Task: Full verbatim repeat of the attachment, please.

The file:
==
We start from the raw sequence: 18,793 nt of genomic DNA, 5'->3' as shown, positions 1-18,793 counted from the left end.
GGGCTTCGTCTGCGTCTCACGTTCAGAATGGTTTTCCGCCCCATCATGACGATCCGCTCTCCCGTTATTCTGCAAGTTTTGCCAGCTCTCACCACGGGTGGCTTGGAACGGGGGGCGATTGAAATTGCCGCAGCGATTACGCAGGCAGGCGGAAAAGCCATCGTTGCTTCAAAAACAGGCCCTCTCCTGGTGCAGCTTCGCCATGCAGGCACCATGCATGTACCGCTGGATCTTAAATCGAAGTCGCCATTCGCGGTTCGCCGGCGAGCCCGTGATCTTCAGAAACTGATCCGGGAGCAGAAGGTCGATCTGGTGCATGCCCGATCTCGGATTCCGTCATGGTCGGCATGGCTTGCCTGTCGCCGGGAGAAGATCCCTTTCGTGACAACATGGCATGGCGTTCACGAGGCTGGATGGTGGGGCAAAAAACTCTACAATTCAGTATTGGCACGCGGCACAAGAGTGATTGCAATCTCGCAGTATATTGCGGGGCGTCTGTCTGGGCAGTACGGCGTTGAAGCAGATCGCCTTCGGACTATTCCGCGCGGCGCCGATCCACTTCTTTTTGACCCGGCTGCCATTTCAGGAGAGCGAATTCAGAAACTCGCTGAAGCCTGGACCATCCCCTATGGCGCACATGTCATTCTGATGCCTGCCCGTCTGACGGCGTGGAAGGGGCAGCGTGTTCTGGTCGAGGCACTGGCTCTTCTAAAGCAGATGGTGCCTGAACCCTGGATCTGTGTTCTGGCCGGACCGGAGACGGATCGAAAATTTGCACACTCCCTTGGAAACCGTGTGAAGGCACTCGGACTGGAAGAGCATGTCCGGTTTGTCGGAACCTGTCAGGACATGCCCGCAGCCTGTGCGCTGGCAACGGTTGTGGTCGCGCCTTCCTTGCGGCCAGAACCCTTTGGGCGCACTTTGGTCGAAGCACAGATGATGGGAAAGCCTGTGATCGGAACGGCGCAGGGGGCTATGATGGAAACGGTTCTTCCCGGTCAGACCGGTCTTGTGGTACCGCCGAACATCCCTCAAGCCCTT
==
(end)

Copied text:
We start from the raw sequence: 18,793 nt of genomic DNA, 5'->3' as shown, positions 1-18,793 counted from the left end.
GGGCTTCGTCTGCGTCTCACGTTCAGAATGGTTTTCCGCCCCATCATGACGATCCGCTCTCCCGTTATTCTGCAAGTTTTGCCAGCTCTCACCACGGGTGGCTTGGAACGGGGGGCGATTGAAATTGCCGCAGCGATTACGCAGGCAGGCGGAAAAGCCATCGTTGCTTCAAAAACAGGCCCTCTCCTGGTGCAGCTTCGCCATGCAGGCACCATGCATGTACCGCTGGATCTTAAATCGAAGTCGCCATTCGCGGTTCGCCGGCGAGCCCGTGATCTTCAGAAACTGATCCGGGAGCAGAAGGTCGATCTGGTGCATGCCCGATCTCGGATTCCGTCATGGTCGGCATGGCTTGCCTGTCGCCGGGAGAAGATCCCTTTCGTGACAACATGGCATGGCGTTCACGAGGCTGGATGGTGGGGCAAAAAACTCTACAATTCAGTATTGGCACGCGGCACAAGAGTGATTGCAATCTCGCAGTATATTGCGGGGCGTCTGTCTGGGCAGTACGGCGTTGAAGCAGATCGCCTTCGGACTATTCCGCGCGGCGCCGATCCACTTCTTTTTGACCCGGCTGCCATTTCAGGAGAGCGAATTCAGAAACTCGCTGAAGCCTGGACCATCCCCTATGGCGCACATGTCATTCTGATGCCTGCCCGTCTGACGGCGTGGAAGGGGCAGCGTGTTCTGGTCGAGGCACTGGCTCTTCTAAAGCAGATGGTGCCTGAACCCTGGATCTGTGTTCTGGCCGGACCGGAGACGGATCGAAAATTTGCACACTCCCTTGGAAACCGTGTGAAGGCACTCGGACTGGAAGAGCATGTCCGGTTTGTCGGAACCTGTCAGGACATGCCCGCAGCCTGTGCGCTGGCAACGGTTGTGGTCGCGCCTTCCTTGCGGCCAGAACCCTTTGGGCGCACTTTGGTCGAAGCACAGATGATGGGAAAGCCTGTGATCGGAACGGCGCAGGGGGCTATGATGGAAACGGTTCTTCCCGGTCAGACCGGTCTTGTGGTACCGCCGAACATCCCTCAAGCCCTT